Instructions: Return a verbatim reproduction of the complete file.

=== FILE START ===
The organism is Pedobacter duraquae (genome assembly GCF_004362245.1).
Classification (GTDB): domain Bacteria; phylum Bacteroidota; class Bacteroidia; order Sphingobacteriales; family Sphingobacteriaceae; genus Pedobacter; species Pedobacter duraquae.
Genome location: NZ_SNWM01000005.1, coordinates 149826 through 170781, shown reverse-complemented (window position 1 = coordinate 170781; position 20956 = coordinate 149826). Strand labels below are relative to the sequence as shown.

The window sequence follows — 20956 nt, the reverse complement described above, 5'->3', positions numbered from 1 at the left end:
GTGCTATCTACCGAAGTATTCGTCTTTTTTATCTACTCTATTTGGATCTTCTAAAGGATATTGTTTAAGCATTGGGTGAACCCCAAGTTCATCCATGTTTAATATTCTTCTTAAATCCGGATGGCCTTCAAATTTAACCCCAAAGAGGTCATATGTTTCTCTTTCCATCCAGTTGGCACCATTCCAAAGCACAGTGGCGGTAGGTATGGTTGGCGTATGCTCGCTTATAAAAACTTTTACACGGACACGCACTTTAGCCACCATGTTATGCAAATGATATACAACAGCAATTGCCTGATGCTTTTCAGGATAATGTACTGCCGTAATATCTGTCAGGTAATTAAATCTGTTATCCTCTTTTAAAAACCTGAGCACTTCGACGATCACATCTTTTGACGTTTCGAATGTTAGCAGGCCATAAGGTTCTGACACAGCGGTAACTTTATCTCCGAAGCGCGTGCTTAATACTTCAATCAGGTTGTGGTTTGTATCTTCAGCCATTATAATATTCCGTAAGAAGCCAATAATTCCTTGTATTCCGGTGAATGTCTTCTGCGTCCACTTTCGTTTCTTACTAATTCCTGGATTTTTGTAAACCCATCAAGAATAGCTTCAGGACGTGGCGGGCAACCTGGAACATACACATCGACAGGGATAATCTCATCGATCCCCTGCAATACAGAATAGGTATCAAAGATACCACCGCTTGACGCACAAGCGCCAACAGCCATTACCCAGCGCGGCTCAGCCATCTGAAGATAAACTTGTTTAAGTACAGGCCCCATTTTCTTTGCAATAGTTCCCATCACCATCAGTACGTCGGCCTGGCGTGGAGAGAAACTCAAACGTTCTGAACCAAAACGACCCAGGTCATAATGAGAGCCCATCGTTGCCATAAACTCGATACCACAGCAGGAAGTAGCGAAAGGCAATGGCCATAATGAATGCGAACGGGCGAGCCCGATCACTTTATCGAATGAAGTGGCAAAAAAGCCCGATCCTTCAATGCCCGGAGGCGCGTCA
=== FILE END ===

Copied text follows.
The organism is Pedobacter duraquae (genome assembly GCF_004362245.1).
Classification (GTDB): domain Bacteria; phylum Bacteroidota; class Bacteroidia; order Sphingobacteriales; family Sphingobacteriaceae; genus Pedobacter; species Pedobacter duraquae.
Genome location: NZ_SNWM01000005.1, coordinates 149826 through 170781, shown reverse-complemented (window position 1 = coordinate 170781; position 20956 = coordinate 149826). Strand labels below are relative to the sequence as shown.

The window sequence follows — 20956 nt, the reverse complement described above, 5'->3', positions numbered from 1 at the left end:
GTGCTATCTACCGAAGTATTCGTCTTTTTTATCTACTCTATTTGGATCTTCTAAAGGATATTGTTTAAGCATTGGGTGAACCCCAAGTTCATCCATGTTTAATATTCTTCTTAAATCCGGATGGCCTTCAAATTTAACCCCAAAGAGGTCATATGTTTCTCTTTCCATCCAGTTGGCACCATTCCAAAGCACAGTGGCGGTAGGTATGGTTGGCGTATGCTCGCTTATAAAAACTTTTACACGGACACGCACTTTAGCCACCATGTTATGCAAATGATATACAACAGCAATTGCCTGATGCTTTTCAGGATAATGTACTGCCGTAATATCTGTCAGGTAATTAAATCTGTTATCCTCTTTTAAAAACCTGAGCACTTCGACGATCACATCTTTTGACGTTTCGAATGTTAGCAGGCCATAAGGTTCTGACACAGCGGTAACTTTATCTCCGAAGCGCGTGCTTAATACTTCAATCAGGTTGTGGTTTGTATCTTCAGCCATTATAATATTCCGTAAGAAGCCAATAATTCCTTGTATTCCGGTGAATGTCTTCTGCGTCCACTTTCGTTTCTTACTAATTCCTGGATTTTTGTAAACCCATCAAGAATAGCTTCAGGACGTGGCGGGCAACCTGGAACATACACATCGACAGGGATAATCTCATCGATCCCCTGCAATACAGAATAGGTATCAAAGATACCACCGCTTGACGCACAAGCGCCAACAGCCATTACCCAGCGCGGCTCAGCCATCTGAAGATAAACTTGTTTAAGTACAGGCCCCATTTTCTTTGCAATAGTTCCCATCACCATCAGTACGTCGGCCTGGCGTGGAGAGAAACTCAAACGTTCTGAACCAAAACGACCCAGGTCATAATGAGAGCCCATCGTTGCCATAAACTCGATACCACAGCAGGAAGTAGCGAAAGGCAATGGCCATAATGAATGCGAACGGGCGAGCCCGATCACTTTATCGAATGAAGTGGCAAAAAAGCCCGATCCTTCAATGCCCGGAGGCGCGTCA